money health weekly


Hope For The Best, Prepare For The Worst

There is an old saying out there that says, "hope for the best, prepare for the worst." And what's the worst? Dying is the worst. Unless...suffering; suffering is the worst. Whatever the worst is for you, do you have a plan for it?

Estate Planning

Estate planning is, well, planning your estate. Sounds simple enough, right? It's not always that easy, though. There are many options, and each of those options has different pros and cons. And, let's be honest, nobody likes talking about their own demise or the demise of their spouse. Sometimes worse, if a loved one comes to us and want to talk about their death, we clam up because we don't want to think about life with him or her. 

It's very necessary, though, because bad things can happen without planning. I've heard many stories of a person who forgot to change the beneficiary designation on their retirement account and their ex-spouse inherited it. I've heard stories about someone in a second marriage and both of the new spouses had children from a previous relationship. When the first spouse died everything transferred to the second spouse. When the second spouse died, everything transferred to the second spouse's kids, leaving the children from the first to die with nothing - probably not what was intended. 

I want to highlight some of the major documents I hope you have, and if you don't, I hope you consider creating them.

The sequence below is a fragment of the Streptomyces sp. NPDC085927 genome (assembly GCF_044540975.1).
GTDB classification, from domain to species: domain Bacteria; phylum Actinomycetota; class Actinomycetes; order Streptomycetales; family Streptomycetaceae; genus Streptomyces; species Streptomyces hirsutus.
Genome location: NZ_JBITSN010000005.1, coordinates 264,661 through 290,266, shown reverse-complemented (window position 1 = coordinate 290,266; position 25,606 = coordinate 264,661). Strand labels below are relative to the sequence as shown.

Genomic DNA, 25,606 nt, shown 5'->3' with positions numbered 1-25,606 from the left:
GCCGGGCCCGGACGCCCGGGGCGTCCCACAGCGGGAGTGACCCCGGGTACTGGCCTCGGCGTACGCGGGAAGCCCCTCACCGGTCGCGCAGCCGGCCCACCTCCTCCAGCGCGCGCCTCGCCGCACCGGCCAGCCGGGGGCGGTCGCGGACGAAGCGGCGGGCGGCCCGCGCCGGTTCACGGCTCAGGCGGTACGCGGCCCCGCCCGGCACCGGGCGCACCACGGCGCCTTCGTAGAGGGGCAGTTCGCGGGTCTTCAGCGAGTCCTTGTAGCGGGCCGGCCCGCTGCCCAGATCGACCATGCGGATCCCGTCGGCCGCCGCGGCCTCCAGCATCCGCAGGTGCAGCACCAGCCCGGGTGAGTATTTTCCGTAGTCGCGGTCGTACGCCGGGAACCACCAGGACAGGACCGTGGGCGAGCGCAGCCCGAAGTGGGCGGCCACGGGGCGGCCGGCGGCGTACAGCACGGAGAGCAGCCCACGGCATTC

Beneficiary Designations

A beneficiary designation is a designed beneficiary on a certain account. Let me rephrase that in English. Some accounts, like retirement accounts, health savings accounts, or college savings plans, or insurance policies, like life insurance or annuities, let you pick who gets the account after you die. You do this by choosing your beneficiaries, which simply means the person who benefits. 

It's VERY important to understand that (forgive the jargon for a second) these accounts and policies aren't part of the probate process. Basically this means that no matter what you say in your will, for example "every single thing that I own will go to my favorite blogger, Derek," doesn't matter with an account or policy that has a beneficiary designation. Using the example of the ex-spouse above, if you choose to leave everything you own to your new spouse in your will, but forgot to change the beneficiary designation from your first spouse, then your first spouse will get a surprise gift from you. 


When thinking about planning for what happens after we die, most people go straight to the will. It's such a popular document that many people equate al